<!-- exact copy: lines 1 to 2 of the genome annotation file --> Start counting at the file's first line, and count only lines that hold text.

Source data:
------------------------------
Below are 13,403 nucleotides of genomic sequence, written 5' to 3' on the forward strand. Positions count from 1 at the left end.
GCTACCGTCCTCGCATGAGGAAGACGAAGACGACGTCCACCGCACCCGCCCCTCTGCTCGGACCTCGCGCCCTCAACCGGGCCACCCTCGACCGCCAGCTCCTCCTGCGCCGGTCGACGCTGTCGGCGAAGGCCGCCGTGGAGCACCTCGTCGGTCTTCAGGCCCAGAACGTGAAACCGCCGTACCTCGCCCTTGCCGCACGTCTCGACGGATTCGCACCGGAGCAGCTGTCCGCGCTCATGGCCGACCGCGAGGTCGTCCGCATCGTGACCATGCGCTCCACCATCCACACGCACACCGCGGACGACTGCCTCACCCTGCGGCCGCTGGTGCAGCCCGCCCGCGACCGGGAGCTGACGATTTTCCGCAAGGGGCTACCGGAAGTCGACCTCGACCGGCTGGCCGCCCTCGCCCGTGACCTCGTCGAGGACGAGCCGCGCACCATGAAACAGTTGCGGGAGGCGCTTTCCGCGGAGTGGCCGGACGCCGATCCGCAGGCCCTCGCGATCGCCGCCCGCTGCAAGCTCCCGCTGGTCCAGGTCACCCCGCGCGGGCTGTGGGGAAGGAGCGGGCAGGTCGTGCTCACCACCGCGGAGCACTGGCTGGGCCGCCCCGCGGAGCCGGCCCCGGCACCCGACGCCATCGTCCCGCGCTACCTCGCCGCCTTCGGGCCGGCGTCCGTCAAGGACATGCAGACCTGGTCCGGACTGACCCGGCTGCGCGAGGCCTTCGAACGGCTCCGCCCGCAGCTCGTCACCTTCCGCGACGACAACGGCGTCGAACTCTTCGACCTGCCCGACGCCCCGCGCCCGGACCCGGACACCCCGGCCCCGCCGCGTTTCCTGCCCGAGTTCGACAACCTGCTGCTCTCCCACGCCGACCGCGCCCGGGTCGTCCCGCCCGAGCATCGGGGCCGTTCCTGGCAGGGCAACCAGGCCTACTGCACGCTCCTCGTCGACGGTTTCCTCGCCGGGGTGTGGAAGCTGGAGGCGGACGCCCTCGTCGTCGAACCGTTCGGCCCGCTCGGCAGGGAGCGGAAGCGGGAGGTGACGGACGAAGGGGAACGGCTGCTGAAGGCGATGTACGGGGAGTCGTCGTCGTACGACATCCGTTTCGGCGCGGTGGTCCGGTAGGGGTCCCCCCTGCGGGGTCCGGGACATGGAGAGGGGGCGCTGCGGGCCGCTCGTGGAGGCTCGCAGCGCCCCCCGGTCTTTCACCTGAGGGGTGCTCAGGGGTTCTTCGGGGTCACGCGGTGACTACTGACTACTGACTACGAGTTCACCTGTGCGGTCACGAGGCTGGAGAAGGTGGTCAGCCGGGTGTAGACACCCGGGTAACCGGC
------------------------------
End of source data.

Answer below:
Below are 13,403 nucleotides of genomic sequence, written 5' to 3' on the forward strand. Positions count from 1 at the left end.
GCTACCGTCCTCGCATGAGGAAGACGAAGACGACGTCCACCGCACCCGCCCCTCTGCTCGGACCTCGCGCCCTCAACCGGGCCACCCTCGACCGCCAGCTCCTCCTGCGCCGGTCGACGCTGTCGGCGAAGGCCGCCGTGGAGCACCTCGTCGGTCTTCAGGCCCAGAACGTGAAACCGCCGTACCTCGCCCTTGCCGCACGTCTCGACGGATTCGCACCGGAGCAGCTGTCCGCGCTCATGGCCGACCGCGAGGTCGTCCGCATCGTGACCATGCGCTCCACCATCCACACGCACACCGCGGACGACTGCCTCACCCTGCGGCCGCTGGTGCAGCCCGCCCGCGACCGGGAGCTGACGATTTTCCGCAAGGGGCTACCGGAAGTCGACCTCGACCGGCTGGCCGCCCTCGCCCGTGACCTCGTCGAGGACGAGCCGCGCACCATGAAACAGTTGCGGGAGGCGCTTTCCGCGGAGTGGCCGGACGCCGATCCGCAGGCCCTCGCGATCGCCGCCCGCTGCAAGCTCCCGCTGGTCCAGGTCACCCCGCGCGGGCTGTGGGGAAGGAGCGGGCAGGTCGTGCTCACCACCGCGGAGCACTGGCTGGGCCGCCCCGCGGAGCCGGCCCCGGCACCCGACGCCATCGTCCCGCGCTACCTCGCCGCCTTCGGGCCGGCGTCCGTCAAGGACATGCAGACCTGGTCCGGACTGACCCGGCTGCGCGAGGCCTTCGAACGGCTCCGCCCGCAGCTCGTCACCTTCCGCGACGACAACGGCGTCGAACTCTTCGACCTGCCCGACGCCCCGCGCCCGGACCCGGACACCCCGGCCCCGCCGCGTTTCCTGCCCGAGTTCGACAACCTGCTGCTCTCCCACGCCGACCGCGCCCGGGTCGTCCCGCCCGAGCATCGGGGCCGTTCCTGGCAGGGCAACCAGGCCTACTGCACGCTCCTCGTCGACGGTTTCCTCGCCGGGGTGTGGAAGCTGGAGGCGGACGCCCTCGTCGTCGAACCGTTCGGCCCGCTCGGCAGGGAGCGGAAGCGGGAGGTGACGGACGAAGGGGAACGGCTGCTGAAGGCGATGTACGGGGAGTCGTCGTCGTACGACATCCGTTTCGGCGCGGTGGTCCGGTAGGGGTCCCCCCTGCGGGGTCCGGGACATGGAGAGGGGGCGCTGCGGGCCGCTCGTGGAGGCTCGCAGCGCCCCCCGGTCTTTCACCTGAGGGGTGCTCAGGGGTTCTTCGGGGTCACGCGGTGACTACTGACTACTGACTACGAGTTCACCTGTGCGGTCACGAGGCTGGAGAAGGTGGTCAGCCGGGTGTAGACACCCGGGTAACCGGC